The motto was originally a war cry or slogan. Mottoes first began to be shown with arms in the 14th and 15th centuries, but were not in general use until the 17th century. Thus the oldest coats of arms generally do not include a motto. Mottoes seldom form part of the grant of arms: Under most heraldic authorities, a motto is an optional component of the coat of arms, and can be added to or changed at will; many families have chosen not to display a motto.

Motto: Omnibus amicus
Motto Translation: A friend to everyone.


Chattan Clan Badge
Chattan Clan Badge

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A clan is a social group made up of a number of distinct branch-families that actually descended from, or accepted themselves as descendants of, a common ancestor. The word clan means simply children. The idea of the clan as a community is necessarily based around this idea of heredity and is most often ruled according to a patriarchal structure. For instance, the clan chief represented the hereditary "parent" of the entire clan. The most prominent example of this form of society is the Scottish Clan system...


Septs of the Distinguished Name Chattan
Ailary, Aileery, Ailery, Alary, Aleary, Aleery, Alery, Allary, Alleary, Alleery, Allery, Artnay, Artney, Cartnay, Cartney, Cartny, Catanach, Catanagh, Catanoch, Catenach, Catenoch, Catnach, Catnack, Catnake, Catnech, Catneck, Catnick, Catnitch, Catnock, Catnox, Catnyck, Catnyke, Cattanach, Cattanack, Cattanagh, Cattanake, Cattanech, Cattaneck, Cattanick, Cattanitch, Cattanoch, Cattanock, Cattanox, Cattanyck, Cattanyke, Cattenach, Cattenack, Cattenake, Cattenech, Catteneck and more.


Popular Family Crest Products
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  1. Bolton, Charles Knowles. Scotch Irish Pioneers In Ulster and America. Montana: Kessinger Publishing. Print.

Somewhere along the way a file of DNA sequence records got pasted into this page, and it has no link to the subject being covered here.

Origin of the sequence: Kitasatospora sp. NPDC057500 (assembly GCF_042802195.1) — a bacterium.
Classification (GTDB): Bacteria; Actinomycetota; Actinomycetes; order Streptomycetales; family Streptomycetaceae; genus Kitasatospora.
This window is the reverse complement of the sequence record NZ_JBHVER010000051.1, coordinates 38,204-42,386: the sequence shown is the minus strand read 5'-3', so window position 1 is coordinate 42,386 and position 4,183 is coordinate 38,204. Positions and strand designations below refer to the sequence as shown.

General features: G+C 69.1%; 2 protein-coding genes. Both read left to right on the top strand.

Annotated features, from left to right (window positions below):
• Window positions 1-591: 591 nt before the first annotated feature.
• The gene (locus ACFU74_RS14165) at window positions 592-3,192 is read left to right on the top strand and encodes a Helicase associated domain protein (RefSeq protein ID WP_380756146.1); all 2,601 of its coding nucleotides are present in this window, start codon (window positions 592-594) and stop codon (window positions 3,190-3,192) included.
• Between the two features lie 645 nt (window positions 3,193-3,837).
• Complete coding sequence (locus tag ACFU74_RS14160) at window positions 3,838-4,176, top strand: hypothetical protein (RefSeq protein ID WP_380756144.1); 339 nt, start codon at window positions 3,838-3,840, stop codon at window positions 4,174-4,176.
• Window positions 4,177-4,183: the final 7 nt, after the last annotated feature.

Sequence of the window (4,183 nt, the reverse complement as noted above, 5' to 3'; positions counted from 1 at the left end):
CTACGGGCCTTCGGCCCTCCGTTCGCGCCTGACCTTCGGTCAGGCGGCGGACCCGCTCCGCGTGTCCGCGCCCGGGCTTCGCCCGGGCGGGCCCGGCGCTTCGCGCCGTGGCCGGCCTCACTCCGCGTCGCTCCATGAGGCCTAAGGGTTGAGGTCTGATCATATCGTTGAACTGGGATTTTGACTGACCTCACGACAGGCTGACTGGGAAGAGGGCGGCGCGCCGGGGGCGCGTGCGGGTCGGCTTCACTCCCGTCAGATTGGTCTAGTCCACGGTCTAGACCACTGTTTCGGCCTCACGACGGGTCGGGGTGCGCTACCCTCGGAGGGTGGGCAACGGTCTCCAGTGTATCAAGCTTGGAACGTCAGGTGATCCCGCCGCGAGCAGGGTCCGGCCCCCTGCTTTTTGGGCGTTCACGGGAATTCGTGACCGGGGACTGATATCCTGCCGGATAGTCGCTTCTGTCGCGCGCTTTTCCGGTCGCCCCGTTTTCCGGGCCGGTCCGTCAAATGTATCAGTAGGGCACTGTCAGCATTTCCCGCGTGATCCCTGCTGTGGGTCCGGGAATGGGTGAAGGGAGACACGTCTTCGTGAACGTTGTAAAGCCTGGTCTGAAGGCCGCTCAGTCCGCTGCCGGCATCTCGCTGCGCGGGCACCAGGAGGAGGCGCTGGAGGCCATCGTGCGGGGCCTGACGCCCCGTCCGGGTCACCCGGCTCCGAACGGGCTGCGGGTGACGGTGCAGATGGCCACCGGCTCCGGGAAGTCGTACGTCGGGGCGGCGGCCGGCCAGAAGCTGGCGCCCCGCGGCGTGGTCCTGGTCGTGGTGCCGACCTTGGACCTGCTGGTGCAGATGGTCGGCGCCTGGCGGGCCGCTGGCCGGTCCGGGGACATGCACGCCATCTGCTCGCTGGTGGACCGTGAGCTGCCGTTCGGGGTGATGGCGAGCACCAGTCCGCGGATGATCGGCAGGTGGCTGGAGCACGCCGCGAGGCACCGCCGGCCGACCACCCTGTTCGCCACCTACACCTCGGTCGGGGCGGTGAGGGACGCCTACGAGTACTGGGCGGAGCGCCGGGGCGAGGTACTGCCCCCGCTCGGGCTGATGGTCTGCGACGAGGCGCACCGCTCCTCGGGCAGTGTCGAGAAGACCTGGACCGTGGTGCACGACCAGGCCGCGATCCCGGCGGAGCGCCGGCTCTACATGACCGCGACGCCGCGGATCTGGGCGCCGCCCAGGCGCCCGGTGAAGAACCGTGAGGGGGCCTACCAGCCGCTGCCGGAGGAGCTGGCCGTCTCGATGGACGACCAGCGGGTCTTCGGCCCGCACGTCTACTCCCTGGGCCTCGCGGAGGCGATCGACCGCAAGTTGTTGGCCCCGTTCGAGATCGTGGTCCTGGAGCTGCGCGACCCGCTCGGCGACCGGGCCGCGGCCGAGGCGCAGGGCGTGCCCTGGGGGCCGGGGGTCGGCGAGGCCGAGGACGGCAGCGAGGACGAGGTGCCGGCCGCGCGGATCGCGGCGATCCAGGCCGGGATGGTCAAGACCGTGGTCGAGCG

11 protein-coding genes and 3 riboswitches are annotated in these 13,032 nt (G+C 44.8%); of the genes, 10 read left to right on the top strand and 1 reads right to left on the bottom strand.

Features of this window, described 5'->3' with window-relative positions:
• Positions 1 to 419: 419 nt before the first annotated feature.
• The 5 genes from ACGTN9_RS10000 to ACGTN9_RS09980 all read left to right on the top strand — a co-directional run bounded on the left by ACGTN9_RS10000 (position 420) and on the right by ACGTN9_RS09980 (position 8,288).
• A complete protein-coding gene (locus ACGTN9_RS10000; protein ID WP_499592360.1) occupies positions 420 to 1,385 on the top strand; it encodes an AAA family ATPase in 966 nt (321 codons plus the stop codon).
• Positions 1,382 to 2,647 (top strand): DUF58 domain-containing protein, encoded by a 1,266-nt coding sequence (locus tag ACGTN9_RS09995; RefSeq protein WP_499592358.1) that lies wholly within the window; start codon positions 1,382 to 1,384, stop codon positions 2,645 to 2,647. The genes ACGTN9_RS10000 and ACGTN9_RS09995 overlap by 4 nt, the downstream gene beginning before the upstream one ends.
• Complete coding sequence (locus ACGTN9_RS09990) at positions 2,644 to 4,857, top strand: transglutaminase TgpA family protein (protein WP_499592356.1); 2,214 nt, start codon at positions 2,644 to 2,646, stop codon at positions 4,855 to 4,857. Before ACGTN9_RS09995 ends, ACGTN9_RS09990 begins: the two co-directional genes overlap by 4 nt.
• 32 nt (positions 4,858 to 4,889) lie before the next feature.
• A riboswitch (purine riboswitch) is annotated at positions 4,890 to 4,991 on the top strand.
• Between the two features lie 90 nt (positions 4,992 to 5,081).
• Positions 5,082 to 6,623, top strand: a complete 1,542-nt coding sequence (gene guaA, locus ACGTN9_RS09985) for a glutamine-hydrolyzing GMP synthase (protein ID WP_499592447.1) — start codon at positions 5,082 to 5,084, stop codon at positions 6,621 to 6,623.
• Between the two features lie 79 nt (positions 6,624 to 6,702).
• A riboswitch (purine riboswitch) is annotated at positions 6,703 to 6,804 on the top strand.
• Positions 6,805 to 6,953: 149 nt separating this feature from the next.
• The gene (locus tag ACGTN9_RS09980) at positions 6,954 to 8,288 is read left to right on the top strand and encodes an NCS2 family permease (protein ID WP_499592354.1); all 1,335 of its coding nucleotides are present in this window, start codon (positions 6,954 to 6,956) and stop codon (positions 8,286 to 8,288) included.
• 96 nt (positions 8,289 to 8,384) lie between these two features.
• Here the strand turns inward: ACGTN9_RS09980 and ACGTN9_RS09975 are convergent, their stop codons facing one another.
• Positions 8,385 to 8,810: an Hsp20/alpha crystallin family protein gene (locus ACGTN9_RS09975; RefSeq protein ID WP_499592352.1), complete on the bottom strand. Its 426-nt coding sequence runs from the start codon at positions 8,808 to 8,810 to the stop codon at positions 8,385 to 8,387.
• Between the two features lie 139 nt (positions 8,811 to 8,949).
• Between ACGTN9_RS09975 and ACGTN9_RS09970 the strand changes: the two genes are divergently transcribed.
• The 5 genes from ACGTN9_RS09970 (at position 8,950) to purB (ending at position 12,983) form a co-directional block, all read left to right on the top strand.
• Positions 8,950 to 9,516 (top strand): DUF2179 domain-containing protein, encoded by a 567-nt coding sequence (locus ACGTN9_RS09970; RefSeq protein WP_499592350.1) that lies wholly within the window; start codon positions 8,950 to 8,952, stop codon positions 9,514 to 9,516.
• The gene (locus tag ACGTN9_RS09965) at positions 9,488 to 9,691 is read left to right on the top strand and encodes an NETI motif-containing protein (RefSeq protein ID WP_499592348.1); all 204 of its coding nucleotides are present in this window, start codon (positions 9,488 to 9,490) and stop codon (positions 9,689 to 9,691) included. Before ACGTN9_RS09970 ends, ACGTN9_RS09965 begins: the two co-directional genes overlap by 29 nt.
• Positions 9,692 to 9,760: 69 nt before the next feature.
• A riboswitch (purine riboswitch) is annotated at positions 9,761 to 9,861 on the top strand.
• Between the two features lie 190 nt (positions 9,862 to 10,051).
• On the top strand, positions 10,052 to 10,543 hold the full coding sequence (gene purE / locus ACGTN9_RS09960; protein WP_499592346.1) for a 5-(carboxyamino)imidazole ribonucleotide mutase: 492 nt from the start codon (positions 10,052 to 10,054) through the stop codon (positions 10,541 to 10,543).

2. Black, George F. The Surnames of Scotland Their Origin, Meaning and History. New York: New York Public Library, 1946. Print. (ISBN 0-87104-172-3).
  3. Scarlett, James D. Tartan The Highland Textile. London: Shepheard-Walwyn, 1990. Print. (ISBN 0-85683-120-4).
  4. Moody David. Scottish Family History. Baltimore: Genealogical Publishing, 1994. Print. (ISBN 0806312688).
  5. Browne, James. The History of Scotland it's Highlands, Regiments and Clans 8 Volumes. Edinburgh: Francis A Niccolls & Co, 1909. Print.
  6. Bowman, George Ernest. The Mayflower Reader A Selection of Articales from The Mayflower Descendent. Baltimore: Genealogical Publishing. Print.
  7. Leyburn, James Graham. The Scotch-Irish A Social History. Chapel Hill: UNC Press, 1962. Print. (ISBN 0807842591).
  8. Bell, Robert. The Book of Ulster Surnames. Belfast: Blackstaff, 1988. Print. (ISBN 10-0856404160).
  9. Adam, Frank. Clans Septs and Regiments of the Scottish Highlands 8th Edition. London: Bacon (G.W.) & Co, 1970. Print. (ISBN 10-0717945006).
  10. Egle, William Henry. Pennsylvania Genealogies Scotch-Irish and German. Harrisburg: L.S. Hart, 1886. Print.
  11. ...

The Chattan Family Crest was acquired from the Houseofnames.com archives. The Chattan Family Crest was drawn according to heraldic standards based on published blazons. We generally include the oldest published family crest once associated with each surname.

This page was last modified on 5 October 2011 at 09:12.